The family of champion cyclist Jason MacIntyre had expected to be cheering him on at the Olympics but instead they watched yesterday as the man who killed him in a road accident walked from court after being fined by a sheriff.

Council driver Robert McTaggart, 36, was fined £500 and banned for driving for six months, having pled guilty to the charge of careless driving.

In January, he drove his pick-up truck in front of Jason as he cycled into Fort William on the A82 after training on the roads around Lochaber. Jason hit the back of the truck at speed.

McTaggart has always insisted he never saw the cyclist but the driver travelling behind him told police he had. The driver said he had been braking in anticipation of McTaggart doing the same to allow the cyclist to pass.

Police investigations had found that Mr MacIntyre would have been visible for a full 16 seconds if he had been cycling at the 30mph estimated by another witness.

Before sentencing McTaggart at Fort William Sheriff Court yesterday, Sheriff Gordon Fleetwood said that, given the charge against him, he could not take into account the outcome of the accident, only the quality of driving. There were gasps and tears from Jason's family.

A triple British and multi-Scottish champion cyclist, Mr MacIntyre, who was 34 when he was killed, was recognised as Scotland's best road racer and one of the best in the UK but that required him to train on roads.

He retired temporarily from cycling to care for one of his twin daughters, who was born prematurely and suffered serious health problems. She was later given a kidney transplant by Jason's father, David.

Yesterday with other family members around him, David MacIntyre said he believed McTaggart should have been imprisoned and he made an impassioned plea for a change in the law.

Of his son, he said: "He was an outstanding cyclist with Scottish and British championships to his name and under consideration for the 2008 Olympics. Jason went out for a spin on his bike and never came home.

"Jason was killed by Robert McTaggart but there is to be no justice for Jason and no justice for his family.

"We are of the view that McTaggart should have been facing charges of culpable homicide or causing death by dangerous driving."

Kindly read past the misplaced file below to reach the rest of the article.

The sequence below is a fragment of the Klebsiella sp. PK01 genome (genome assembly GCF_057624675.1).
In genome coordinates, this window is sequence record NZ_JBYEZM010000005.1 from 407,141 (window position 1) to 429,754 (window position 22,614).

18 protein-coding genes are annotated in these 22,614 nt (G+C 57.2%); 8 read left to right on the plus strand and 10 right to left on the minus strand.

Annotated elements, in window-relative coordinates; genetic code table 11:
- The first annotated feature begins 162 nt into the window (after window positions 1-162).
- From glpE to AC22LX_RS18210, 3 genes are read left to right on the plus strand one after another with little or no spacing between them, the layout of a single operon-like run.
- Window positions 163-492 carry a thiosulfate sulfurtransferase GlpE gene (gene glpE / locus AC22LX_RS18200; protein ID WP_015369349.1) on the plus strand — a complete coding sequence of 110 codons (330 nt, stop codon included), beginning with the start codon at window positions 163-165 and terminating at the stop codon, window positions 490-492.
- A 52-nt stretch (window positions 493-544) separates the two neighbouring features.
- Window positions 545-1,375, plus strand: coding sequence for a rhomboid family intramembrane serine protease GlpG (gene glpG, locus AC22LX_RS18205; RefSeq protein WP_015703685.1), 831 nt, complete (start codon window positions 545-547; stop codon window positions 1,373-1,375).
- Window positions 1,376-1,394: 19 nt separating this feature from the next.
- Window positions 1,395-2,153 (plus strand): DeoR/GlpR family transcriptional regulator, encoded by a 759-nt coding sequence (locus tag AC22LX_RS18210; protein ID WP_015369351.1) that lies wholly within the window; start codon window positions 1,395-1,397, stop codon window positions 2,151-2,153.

He claimed that the local procurator-fiscal recommended dangerous driving charges but that the Crown Office downgraded the charge to careless driving, despite an appeal from the family.

"The Crown Office view is that this standard of driving falls below normal standards. We are of the view that this standard of driving falls far below normal standards and is deserving of a more serious charge."

He refused to accept that to drive along a road unaware of oncoming traffic for 16 seconds, to cross in front of oncoming traffic thereby causing death, amounted only to careless driving. That the Crown Office did, he said, "was a terrifying indictment on our society".

The family had also complained to the Chief Constable of Northern Constabulary about the investigation. Police forces in Scotland were guided by the road death investigation manual produced by the Association of Chief Police Officers in Scotland (Acpos). But, unlike the manual in England and Wales, this had not been updated.

"When can victims of road traffic crime in Scotland expect to have the deaths of their loved ones investigated to the same standard as those in England and Wales?" asked Mr MacIntyre.

He also said a fatal accident inquiry could help provide more answers.

An Acpos spokesman said the manual was currently being revised and was expected to be published in its new form by the end of the year.

A spokesman for the Crown Office said careful consideration had been given to all the evidence before crown counsel decided to prosecute under Section 3 of the Road Traffic Act 1988 (careless driving).

"In light of the concerns raised by the family this initial decision was reviewed by crown counsel not involved with the original decision-making process. They reached the same decision that proceeding in terms of Section 3 of the Road Traffic Act 1988 was appropriate.

"When assessing the culpability or standard of driving, the law does not allow for the consequences of road traffic incidents to be taken into account, and crown counsel must reach their decision as to the appropriate charge based on the relevant legislation."